Ray has exceeded our expectations. We sold thousands of licenses and reached revenue numbers with six digits. For me, the biggest reward comes from people saying how much faster they can debug and how useful it is. It may sound corny, but even though the money made is very nice, this kind of feedback makes me feel that Ray positively impacted many people, which is the most important thing.
Flare is the best exception tracker for Laravel applications. It was launched about 2,5 years ago at Laracon EU.
This is what I had to say about Flare in last year's recap:
Flare is a fantastic product that got too little of our attention this year. Flare did grow, but in our opinion, not enough.
I'm happy to report that things have been different for Flare this year. In the final months of 2020, we focused on internal refactors to stabilise the application and power upcoming features.
This year we delivered on our promises and launched a whole list of new features of improvements.
We now recognise exceptions coming from Livewire components. For those exceptions, we display a Livewire tab.
That tab displays the entire state of the Livewire component in which the exception occurred.
When an error occurs inside a job, we now show all properties of that job, and this will potentially help you fix the problem faster.
We've also added a new timeline at the top of a project, so you can see when errors did occur.
The search field itself gained autocompletion, so it's easier to hunt down particular errors:
These are the things that stand out, but we did a whole lot more. You can read the entire overview in this post at the Flare blog.
We're delighted with the current state of Flare. We're using it for all of our projects and think it is the best exception tracker for Laravel apps. In the past year, we've seen a significant uptick in MRR which, unlike last year, is according to our expectations.
We still believe that there is much room for growth both feature and money-wise, so we'll continue pushing new features and our marketing next year. I can already share that early next year, both the marketing site and the app itself will get a beautiful new coat of paint.
Mailcoach is a self-hosted platform to send out emails affordably. You can use it to send regular email campaigns using an email provider of your choice.
In March, we shipped a new major version: v4. This version offered:
- a new design
- drip campaigns to send automated emails based on the activity of your audience
- administer and log transactional emails from your application.
You can see those features in action in this video.
Mailcoach v1 was the first product we ever shipped, and it has done much better than expected. Since launching v4, we got a lot of positive feedback for the drip campaigns functionality. We now use Mailcoach ourselves to send out all promotional mails for spatie.be, and personally, I use it for the newsletter of freek.dev.
Next year, we launch v5, which adds compatibility with Laravel 9, we'll streamline the sending behaviour even more. We'll also make it much easier to get started with Mailcoach.
Laravel Event Sourcing
Next to creating digital products, Spatie is working on a couple of big client projects. In one of those projects, event sourcing is being used in a big way. In that particular project, we use our homegrown Laravel Event Sourcing package.
Because we were building up so much practical knowledge on how to event source in a Laravel app, we decided to build a course around it called Laravel Event Sourcing.
Together with the course, we've also built an app called Laravel Shop, where the principles explained in the course are put into practice. This app is available in a private repo where everybody who buys the course gets access to. There's now a friendly little community that can help each other with questions around event sourcing.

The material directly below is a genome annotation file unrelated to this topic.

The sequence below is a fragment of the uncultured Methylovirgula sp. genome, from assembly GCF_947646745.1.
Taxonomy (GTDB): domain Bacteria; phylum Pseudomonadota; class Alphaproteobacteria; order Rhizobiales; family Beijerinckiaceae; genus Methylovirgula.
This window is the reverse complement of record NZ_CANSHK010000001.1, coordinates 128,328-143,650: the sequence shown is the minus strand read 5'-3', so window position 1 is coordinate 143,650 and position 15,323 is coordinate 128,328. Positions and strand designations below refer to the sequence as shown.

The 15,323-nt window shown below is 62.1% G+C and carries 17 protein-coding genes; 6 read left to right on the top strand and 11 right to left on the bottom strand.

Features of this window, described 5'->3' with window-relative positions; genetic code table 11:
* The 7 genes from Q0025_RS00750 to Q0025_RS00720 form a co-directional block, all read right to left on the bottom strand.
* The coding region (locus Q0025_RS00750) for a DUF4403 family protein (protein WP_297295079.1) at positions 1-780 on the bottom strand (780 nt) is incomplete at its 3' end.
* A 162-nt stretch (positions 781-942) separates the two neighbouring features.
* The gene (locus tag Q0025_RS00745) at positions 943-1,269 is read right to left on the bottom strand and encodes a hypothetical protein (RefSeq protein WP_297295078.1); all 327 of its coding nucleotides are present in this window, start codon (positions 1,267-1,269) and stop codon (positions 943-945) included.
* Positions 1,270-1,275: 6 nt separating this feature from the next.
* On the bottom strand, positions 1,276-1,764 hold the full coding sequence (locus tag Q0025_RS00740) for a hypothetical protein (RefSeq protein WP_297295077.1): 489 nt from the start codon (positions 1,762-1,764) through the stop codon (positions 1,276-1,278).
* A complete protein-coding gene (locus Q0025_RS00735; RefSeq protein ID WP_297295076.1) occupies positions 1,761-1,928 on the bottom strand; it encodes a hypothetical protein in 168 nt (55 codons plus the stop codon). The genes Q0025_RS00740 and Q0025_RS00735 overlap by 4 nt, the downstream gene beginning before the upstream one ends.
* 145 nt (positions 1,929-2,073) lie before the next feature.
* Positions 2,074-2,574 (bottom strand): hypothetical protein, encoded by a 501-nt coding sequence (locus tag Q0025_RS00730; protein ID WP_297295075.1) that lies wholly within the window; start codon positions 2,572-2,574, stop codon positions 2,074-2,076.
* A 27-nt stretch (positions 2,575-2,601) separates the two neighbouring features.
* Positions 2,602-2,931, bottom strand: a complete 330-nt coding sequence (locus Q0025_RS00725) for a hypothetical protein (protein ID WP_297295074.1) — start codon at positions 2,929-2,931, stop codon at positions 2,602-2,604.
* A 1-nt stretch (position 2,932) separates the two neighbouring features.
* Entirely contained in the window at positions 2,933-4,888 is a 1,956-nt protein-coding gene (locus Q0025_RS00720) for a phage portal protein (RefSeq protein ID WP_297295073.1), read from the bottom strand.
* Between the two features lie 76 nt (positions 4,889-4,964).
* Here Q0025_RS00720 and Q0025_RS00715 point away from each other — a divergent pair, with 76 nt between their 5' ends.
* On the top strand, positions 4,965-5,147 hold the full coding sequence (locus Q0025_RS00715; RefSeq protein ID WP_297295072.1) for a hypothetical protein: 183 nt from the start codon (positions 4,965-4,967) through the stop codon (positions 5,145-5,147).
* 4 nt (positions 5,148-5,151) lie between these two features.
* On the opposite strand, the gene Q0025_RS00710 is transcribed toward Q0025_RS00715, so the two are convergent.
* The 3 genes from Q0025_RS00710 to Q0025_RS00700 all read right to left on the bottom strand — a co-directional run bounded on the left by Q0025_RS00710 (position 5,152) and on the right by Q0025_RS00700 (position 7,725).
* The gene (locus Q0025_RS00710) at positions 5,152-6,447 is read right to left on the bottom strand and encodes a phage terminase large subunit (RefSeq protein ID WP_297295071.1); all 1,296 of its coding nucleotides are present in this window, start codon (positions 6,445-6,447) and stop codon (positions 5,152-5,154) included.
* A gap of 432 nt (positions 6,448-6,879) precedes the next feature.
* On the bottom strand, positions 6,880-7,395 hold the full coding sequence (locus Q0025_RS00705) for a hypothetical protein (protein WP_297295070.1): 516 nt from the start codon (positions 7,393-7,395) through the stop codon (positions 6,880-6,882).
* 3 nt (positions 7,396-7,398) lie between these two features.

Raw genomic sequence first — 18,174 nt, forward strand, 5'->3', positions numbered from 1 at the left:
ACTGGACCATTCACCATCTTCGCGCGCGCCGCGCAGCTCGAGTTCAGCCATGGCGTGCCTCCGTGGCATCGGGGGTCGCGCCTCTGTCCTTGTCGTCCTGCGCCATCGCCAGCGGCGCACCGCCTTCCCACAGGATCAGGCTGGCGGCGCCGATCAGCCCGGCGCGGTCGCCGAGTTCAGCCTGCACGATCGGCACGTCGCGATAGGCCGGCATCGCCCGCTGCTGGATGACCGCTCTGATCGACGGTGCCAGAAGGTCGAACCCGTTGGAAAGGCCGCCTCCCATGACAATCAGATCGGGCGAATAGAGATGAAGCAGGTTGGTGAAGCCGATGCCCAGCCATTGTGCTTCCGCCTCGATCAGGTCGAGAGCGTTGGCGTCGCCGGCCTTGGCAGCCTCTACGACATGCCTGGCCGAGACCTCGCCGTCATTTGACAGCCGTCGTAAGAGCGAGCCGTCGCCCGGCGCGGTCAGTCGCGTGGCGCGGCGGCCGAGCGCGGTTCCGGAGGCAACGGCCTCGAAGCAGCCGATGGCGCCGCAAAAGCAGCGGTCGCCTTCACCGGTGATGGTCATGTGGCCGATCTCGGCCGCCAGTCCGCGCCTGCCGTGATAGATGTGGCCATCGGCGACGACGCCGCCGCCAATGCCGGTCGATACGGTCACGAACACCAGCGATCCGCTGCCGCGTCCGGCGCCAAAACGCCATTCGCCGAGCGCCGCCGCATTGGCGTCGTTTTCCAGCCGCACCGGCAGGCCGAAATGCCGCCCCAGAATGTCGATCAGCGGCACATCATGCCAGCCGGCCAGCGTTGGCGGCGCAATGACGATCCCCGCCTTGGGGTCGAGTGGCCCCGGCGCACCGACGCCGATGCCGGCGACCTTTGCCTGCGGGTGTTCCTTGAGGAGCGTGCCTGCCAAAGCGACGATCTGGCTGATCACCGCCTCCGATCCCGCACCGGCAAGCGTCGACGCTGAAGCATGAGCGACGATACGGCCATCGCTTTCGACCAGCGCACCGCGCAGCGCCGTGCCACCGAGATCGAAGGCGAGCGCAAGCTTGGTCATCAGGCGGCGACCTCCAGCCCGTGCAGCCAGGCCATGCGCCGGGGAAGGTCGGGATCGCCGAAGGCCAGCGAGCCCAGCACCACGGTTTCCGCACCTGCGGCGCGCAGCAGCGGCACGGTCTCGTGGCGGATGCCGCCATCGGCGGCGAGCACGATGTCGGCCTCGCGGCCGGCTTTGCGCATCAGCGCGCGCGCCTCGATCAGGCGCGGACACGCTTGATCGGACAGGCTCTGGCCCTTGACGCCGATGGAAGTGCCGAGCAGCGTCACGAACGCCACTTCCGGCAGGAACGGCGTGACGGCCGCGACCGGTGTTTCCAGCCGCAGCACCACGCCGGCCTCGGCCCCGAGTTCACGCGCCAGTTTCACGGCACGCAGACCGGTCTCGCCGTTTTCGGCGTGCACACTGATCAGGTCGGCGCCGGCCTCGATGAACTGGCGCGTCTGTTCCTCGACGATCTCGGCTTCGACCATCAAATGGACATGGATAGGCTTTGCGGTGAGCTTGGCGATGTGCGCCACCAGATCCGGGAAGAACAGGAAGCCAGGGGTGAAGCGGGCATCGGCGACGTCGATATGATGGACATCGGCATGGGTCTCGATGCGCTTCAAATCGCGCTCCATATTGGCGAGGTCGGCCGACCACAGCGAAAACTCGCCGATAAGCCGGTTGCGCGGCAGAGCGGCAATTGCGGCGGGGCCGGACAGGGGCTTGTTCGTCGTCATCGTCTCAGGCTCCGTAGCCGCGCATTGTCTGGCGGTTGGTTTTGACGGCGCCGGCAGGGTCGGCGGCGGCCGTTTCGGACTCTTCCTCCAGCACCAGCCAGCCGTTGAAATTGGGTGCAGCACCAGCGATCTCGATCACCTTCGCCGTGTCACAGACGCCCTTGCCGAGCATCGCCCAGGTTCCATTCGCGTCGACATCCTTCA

Because the knowledge in this course is very specific, we decided to price it a bit higher than our other course. The course didn't sell as many copies as the other courses, but the result was still good because of the higher price.
A couple of years ago, Adam Wathan launched an excellent course on testing in Laravel. This course is where most of the developers in our team learned testing from. Even now, the course holds up pretty well. But Laravel hasn't been sitting still. Over the years, many new methods were added to make testing easier, together with excellent features like parallel testing.
Testing is a fundamental skill for every developer. Unfortunately, in many programming courses and schools, there's a high focus on building things and not on automatically testing them. That's why we thought it would be a good idea to create a new, up-to-date testing course for Laravel.
Because Pest's intention of providing the best DX possible aligns so much with Laravel's similar goal, we think that it's only a matter of time that Pest becomes the default (or at the very least a heavily used) test runner for Laravel.
When we started out creating our Testing Laravel Course, we had to decide if we would use PHPUnit or Pest as the test runner. We could have explained everything using PHPUnit and then added a couple of videos about Pest as a supplement. But for newcomers, this would not have been very clear. That's why we decided to record the whole course twice: a flavour with PHPUnit, and another flavour with Pest.
To promote the course, we created a Testing Tidbits drip campaign. Subscribers get one testing tip a day in their mailbox.
Because testing is such a broad and evergreen subject, the potential audience for Testing Laravel is larger than, let's say, our Laravel Event Sourcing course, and this also showed in the sold quantities. Testing Laravel did very well and continues to sell. We hope that this course will enable many developers to write better code because it's backed by tests.
Next year, Laravel 9 and Pest v2 will get released. We aim to record a couple more videos on the new features so the course stays fresh.
Laravel Package Training v2
We think we're good at creating packages. That's why a couple of years ago our very first video course was on creating packages. The success of that first course allowed us to continue creating all the other ones we've done since then.
But like most things in IT, the way we create packages evolves. In the initial course, we used both our PHP package skeleton and Laravel package skeleton. These skeletons were also vastly improved over time. Because what you saw in the package video course didn't match these skeletons anymore, we decided to record a new version of the course.